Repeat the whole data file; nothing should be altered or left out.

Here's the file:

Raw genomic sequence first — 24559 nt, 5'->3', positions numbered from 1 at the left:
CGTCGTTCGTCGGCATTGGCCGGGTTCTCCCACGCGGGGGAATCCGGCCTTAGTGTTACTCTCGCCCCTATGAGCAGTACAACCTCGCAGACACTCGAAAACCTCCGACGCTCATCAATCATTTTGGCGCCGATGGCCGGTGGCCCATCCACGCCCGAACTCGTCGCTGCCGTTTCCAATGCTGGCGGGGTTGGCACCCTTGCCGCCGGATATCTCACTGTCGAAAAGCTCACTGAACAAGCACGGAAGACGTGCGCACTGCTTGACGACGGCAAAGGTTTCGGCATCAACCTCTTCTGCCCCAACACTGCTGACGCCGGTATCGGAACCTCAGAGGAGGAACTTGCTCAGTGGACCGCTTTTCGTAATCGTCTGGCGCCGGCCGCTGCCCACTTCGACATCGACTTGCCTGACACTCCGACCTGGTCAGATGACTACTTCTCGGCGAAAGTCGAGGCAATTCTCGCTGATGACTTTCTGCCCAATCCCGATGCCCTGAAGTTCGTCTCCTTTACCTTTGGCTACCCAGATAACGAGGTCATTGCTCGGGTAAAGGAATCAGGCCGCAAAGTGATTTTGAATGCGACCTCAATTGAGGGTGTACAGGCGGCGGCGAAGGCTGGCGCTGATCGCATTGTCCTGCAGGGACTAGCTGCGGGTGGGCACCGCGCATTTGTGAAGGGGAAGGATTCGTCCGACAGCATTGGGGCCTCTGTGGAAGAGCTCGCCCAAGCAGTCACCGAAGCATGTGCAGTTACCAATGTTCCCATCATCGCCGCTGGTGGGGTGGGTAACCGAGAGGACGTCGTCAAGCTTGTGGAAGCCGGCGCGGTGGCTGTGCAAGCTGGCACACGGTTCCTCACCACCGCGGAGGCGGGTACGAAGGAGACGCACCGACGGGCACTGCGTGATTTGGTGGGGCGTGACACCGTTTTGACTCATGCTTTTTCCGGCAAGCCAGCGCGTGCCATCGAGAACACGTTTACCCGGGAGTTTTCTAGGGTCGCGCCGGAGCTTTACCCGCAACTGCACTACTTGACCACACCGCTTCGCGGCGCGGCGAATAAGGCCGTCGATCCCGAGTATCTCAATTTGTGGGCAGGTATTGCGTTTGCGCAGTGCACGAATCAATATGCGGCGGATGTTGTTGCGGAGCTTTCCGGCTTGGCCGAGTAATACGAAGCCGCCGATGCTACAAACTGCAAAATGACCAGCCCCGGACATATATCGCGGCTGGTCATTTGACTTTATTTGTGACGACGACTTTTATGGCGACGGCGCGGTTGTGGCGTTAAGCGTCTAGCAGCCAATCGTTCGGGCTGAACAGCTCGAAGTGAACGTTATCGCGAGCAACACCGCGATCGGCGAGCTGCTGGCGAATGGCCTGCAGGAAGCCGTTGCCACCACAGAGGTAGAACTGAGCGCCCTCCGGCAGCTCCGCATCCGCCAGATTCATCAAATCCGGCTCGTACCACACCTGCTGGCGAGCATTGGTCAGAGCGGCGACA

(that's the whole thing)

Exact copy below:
Raw genomic sequence first — 24559 nt, 5'->3', positions numbered from 1 at the left:
CGTCGTTCGTCGGCATTGGCCGGGTTCTCCCACGCGGGGGAATCCGGCCTTAGTGTTACTCTCGCCCCTATGAGCAGTACAACCTCGCAGACACTCGAAAACCTCCGACGCTCATCAATCATTTTGGCGCCGATGGCCGGTGGCCCATCCACGCCCGAACTCGTCGCTGCCGTTTCCAATGCTGGCGGGGTTGGCACCCTTGCCGCCGGATATCTCACTGTCGAAAAGCTCACTGAACAAGCACGGAAGACGTGCGCACTGCTTGACGACGGCAAAGGTTTCGGCATCAACCTCTTCTGCCCCAACACTGCTGACGCCGGTATCGGAACCTCAGAGGAGGAACTTGCTCAGTGGACCGCTTTTCGTAATCGTCTGGCGCCGGCCGCTGCCCACTTCGACATCGACTTGCCTGACACTCCGACCTGGTCAGATGACTACTTCTCGGCGAAAGTCGAGGCAATTCTCGCTGATGACTTTCTGCCCAATCCCGATGCCCTGAAGTTCGTCTCCTTTACCTTTGGCTACCCAGATAACGAGGTCATTGCTCGGGTAAAGGAATCAGGCCGCAAAGTGATTTTGAATGCGACCTCAATTGAGGGTGTACAGGCGGCGGCGAAGGCTGGCGCTGATCGCATTGTCCTGCAGGGACTAGCTGCGGGTGGGCACCGCGCATTTGTGAAGGGGAAGGATTCGTCCGACAGCATTGGGGCCTCTGTGGAAGAGCTCGCCCAAGCAGTCACCGAAGCATGTGCAGTTACCAATGTTCCCATCATCGCCGCTGGTGGGGTGGGTAACCGAGAGGACGTCGTCAAGCTTGTGGAAGCCGGCGCGGTGGCTGTGCAAGCTGGCACACGGTTCCTCACCACCGCGGAGGCGGGTACGAAGGAGACGCACCGACGGGCACTGCGTGATTTGGTGGGGCGTGACACCGTTTTGACTCATGCTTTTTCCGGCAAGCCAGCGCGTGCCATCGAGAACACGTTTACCCGGGAGTTTTCTAGGGTCGCGCCGGAGCTTTACCCGCAACTGCACTACTTGACCACACCGCTTCGCGGCGCGGCGAATAAGGCCGTCGATCCCGAGTATCTCAATTTGTGGGCAGGTATTGCGTTTGCGCAGTGCACGAATCAATATGCGGCGGATGTTGTTGCGGAGCTTTCCGGCTTGGCCGAGTAATACGAAGCCGCCGATGCTACAAACTGCAAAATGACCAGCCCCGGACATATATCGCGGCTGGTCATTTGACTTTATTTGTGACGACGACTTTTATGGCGACGGCGCGGTTGTGGCGTTAAGCGTCTAGCAGCCAATCGTTCGGGCTGAACAGCTCGAAGTGAACGTTATCGCGAGCAACACCGCGATCGGCGAGCTGCTGGCGAATGGCCTGCAGGAAGCCGTTGCCACCACAGAGGTAGAACTGAGCGCCCTCCGGCAGCTCCGCATCCGCCAGATTCATCAAATCCGGCTCGTACCACACCTGCTGGCGAGCATTGGTCAGAGCGGCGACA